Long ago, the Huu-ay-aht first ancestors “came down” from the heavens to their territory to live amidst the many animals and creatures, whom they treated as equals. The first man, named Nutchkoa, and the first woman, Ho-miniki were deities. Cedar carvings of these first ancestors were placed in front of the ha’wilth‘s (chief’s) house in the Huu-ay-aht village at Kiixʔin to welcome all visitors. These first ancestors reflect our history, and tell of the ancient and strong connections that exist between our people and nature.
The ancestors also illustrate the Huu-ay-aht principle of Hišuk ma c̕awak (“all is one”), and the essential natural balance of the world. For Huu-ay-aht, the connections between people, nature and the spiritual world are clearly evident and very strong. The sky, sea, forest, mountains and earth are said to be inhabited by supernatural creatures such as the Thunderbird, Giant Sharks, and the ya’i spirits of the mountains. Tribal and family histories recount numerous adventures of our ancestors’ encounters with such creatures, where they received spirit powers and treasures — that have since been passed down through many generations.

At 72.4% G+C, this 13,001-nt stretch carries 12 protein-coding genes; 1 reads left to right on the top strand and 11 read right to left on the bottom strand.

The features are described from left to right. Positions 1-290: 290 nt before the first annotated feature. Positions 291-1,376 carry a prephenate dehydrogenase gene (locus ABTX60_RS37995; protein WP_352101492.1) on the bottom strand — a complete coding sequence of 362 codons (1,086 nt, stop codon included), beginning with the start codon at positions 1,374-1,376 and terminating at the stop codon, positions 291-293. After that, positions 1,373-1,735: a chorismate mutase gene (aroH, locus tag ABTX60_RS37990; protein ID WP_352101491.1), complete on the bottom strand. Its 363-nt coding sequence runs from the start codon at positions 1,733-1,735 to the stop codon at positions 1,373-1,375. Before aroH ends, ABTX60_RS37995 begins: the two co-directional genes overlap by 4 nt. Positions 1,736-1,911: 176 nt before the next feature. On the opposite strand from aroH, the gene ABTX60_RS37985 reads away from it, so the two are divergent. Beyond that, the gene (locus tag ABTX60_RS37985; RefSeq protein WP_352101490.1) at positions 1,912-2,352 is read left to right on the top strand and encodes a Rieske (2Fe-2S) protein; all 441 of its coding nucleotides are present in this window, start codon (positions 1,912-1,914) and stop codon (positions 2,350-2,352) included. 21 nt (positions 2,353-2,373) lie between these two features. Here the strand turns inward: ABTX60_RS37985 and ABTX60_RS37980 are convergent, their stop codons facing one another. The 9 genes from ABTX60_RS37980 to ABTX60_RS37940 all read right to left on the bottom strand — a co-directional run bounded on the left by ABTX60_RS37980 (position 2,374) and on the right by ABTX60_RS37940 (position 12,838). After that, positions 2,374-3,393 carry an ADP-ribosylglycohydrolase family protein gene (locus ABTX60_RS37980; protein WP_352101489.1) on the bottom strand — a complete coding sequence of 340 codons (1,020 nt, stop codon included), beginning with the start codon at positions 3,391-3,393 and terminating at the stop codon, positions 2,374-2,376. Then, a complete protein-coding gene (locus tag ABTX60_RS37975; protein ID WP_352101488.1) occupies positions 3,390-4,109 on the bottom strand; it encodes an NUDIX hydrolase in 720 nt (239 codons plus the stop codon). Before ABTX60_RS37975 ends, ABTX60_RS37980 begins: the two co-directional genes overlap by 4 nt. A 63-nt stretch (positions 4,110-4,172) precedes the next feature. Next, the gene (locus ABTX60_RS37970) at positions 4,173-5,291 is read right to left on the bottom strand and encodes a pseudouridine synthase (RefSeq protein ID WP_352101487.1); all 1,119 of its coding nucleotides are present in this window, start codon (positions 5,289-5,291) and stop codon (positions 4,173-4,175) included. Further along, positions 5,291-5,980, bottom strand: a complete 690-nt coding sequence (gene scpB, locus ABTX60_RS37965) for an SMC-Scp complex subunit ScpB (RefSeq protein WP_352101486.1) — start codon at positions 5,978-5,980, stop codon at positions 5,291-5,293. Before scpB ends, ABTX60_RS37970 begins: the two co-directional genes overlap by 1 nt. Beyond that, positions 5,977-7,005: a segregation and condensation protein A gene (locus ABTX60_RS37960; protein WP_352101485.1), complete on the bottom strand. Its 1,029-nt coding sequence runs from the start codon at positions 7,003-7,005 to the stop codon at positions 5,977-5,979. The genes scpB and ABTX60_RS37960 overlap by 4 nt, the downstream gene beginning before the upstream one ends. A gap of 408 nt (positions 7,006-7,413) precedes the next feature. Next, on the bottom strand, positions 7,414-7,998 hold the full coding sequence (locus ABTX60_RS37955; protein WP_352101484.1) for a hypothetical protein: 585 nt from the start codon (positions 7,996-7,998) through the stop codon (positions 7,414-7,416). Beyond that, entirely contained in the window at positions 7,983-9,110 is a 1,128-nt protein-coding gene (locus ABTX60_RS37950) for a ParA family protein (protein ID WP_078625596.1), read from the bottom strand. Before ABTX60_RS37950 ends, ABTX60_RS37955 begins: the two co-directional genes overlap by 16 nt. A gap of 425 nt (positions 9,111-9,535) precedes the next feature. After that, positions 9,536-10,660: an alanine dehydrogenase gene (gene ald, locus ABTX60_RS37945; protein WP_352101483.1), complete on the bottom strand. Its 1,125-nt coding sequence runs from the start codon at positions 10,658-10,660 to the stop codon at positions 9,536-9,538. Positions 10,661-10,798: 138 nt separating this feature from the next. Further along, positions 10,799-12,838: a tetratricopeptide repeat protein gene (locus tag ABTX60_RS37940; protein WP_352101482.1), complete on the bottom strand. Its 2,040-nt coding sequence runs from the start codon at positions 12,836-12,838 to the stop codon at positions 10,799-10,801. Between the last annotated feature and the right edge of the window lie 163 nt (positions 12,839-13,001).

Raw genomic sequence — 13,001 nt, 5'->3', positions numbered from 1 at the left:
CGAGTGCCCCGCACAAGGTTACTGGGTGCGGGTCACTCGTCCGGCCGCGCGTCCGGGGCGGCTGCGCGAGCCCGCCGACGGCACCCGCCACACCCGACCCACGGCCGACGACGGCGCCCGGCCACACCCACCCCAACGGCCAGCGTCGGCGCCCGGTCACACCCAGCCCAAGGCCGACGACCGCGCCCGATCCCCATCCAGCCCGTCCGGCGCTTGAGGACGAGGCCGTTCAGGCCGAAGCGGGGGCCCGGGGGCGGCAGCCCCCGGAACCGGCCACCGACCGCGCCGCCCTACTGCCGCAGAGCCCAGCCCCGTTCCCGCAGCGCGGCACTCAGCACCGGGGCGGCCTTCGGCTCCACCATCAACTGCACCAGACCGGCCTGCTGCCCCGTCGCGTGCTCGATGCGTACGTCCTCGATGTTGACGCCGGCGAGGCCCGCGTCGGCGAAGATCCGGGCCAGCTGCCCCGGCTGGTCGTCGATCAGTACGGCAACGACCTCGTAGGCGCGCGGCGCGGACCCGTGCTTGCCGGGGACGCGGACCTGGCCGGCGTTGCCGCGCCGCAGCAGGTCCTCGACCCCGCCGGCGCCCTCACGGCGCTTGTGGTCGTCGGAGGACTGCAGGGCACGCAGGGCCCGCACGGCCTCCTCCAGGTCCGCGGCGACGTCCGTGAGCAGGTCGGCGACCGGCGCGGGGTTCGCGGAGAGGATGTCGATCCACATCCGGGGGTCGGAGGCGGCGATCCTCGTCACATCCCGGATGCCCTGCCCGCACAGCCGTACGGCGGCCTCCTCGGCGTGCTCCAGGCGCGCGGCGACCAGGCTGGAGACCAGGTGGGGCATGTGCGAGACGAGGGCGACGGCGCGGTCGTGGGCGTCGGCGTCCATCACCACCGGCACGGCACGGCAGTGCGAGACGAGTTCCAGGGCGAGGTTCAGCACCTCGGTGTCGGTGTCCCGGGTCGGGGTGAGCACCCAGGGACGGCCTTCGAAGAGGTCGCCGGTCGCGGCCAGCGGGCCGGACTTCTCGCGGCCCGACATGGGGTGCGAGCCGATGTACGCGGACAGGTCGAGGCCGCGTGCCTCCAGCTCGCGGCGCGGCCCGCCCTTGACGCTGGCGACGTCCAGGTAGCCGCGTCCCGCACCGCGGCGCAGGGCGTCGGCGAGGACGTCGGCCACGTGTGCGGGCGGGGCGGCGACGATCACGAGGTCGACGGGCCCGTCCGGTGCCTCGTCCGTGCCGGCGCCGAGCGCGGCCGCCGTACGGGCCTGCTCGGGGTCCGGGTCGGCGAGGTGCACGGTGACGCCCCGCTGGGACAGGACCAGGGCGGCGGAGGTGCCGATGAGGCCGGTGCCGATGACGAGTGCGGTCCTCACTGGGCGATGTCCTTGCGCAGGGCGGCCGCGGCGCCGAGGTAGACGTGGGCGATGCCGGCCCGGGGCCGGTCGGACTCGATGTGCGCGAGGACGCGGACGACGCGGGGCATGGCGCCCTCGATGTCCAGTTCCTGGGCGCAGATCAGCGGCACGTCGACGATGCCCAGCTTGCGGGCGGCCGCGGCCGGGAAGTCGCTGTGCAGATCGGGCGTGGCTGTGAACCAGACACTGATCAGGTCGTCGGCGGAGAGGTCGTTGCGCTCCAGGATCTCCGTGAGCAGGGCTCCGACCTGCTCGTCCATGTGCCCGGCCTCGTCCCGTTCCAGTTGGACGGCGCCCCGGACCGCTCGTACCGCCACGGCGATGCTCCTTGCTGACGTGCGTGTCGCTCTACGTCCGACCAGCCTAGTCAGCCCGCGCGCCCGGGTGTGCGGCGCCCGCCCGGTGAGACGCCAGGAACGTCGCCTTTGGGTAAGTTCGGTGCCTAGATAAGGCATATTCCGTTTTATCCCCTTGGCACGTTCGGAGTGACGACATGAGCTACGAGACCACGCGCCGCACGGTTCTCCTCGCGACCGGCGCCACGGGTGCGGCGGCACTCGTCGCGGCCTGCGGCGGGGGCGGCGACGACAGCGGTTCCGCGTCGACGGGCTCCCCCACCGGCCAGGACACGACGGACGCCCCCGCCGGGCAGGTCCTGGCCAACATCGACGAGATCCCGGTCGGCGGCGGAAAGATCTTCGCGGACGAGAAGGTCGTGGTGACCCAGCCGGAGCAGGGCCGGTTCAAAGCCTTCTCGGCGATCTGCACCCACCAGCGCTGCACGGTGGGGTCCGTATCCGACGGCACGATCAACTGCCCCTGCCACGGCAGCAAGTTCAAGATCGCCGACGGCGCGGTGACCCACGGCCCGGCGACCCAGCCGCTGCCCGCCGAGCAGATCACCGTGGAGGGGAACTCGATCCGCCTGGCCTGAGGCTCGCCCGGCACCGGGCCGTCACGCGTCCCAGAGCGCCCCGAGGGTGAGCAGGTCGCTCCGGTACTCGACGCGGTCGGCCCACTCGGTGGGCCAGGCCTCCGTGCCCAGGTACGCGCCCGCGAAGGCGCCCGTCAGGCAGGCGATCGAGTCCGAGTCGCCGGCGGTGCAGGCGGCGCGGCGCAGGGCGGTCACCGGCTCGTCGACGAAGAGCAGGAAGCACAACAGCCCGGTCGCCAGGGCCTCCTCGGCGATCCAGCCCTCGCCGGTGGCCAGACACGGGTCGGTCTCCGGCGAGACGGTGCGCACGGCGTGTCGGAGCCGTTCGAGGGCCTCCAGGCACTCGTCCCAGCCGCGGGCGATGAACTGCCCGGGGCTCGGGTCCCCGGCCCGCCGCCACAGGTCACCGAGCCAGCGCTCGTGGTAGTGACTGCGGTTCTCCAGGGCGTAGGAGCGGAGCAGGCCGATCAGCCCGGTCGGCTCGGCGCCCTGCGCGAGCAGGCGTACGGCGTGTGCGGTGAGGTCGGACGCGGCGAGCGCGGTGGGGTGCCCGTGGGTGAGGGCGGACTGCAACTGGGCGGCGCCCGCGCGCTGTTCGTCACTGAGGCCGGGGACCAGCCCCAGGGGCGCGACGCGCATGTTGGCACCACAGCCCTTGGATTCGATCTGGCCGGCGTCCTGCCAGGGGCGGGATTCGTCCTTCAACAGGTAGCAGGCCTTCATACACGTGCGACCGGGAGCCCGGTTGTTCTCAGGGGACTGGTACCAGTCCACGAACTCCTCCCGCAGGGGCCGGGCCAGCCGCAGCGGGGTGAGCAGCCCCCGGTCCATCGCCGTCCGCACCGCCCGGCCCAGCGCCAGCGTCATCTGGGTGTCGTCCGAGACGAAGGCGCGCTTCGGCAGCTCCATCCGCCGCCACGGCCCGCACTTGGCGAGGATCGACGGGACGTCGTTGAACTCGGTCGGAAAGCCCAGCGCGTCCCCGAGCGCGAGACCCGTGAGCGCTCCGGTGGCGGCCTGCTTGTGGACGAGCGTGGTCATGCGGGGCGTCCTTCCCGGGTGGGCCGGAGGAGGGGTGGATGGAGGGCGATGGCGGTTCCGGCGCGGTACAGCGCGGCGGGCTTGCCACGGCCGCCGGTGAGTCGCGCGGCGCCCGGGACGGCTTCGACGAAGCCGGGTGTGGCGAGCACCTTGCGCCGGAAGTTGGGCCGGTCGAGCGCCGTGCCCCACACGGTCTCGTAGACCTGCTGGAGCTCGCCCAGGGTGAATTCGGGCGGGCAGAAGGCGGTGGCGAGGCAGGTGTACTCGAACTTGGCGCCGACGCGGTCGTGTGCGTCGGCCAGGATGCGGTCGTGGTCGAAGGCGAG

Over the centuries our ancestors grew strong and came to number in the several thousands. They learned from keen and patient observation of the natural world. This traditional wisdom was accumulated by our Ha’wiih (chiefs), who were responsible for the welfare of their people and for the stewardship of the abundant resources in their domain.
Unfortunately, a series of diseases, brought by colonizers during the late 1700s and early 1800s, killed nearly 90% of the Huu-ay-aht. At one point, they numbered less than 250 people. Since then, the Huu-ay-aht have faced many difficulties and challenges, and have struggled to survive and maintain the ancient and proud traditions of their ancestors. Today, we live in a world that is greatly changed from the world of our ancestors.
Hišuk ma c̕awak describes the essential balance of nature, or the “web of life”. Many Huu-ay-aht histories tell of the complex and strong relationship between humans and all of nature. In keeping with these traditions, the Huu-ay-aht, once again a self-governing First Nation, practice forestry for themselves through the Huu-ay-aht Development Corportation (HDC). Timber is harvested in an ecologically and culturally sensitive manner, and patches of culturally modified trees (CMTs) are left along with parts of the original old-growth forest. These act as cultural and biological legacies. Disks are cut from CMTs that are harvested for use in research to determine the type and age of the original cultural use of the trees.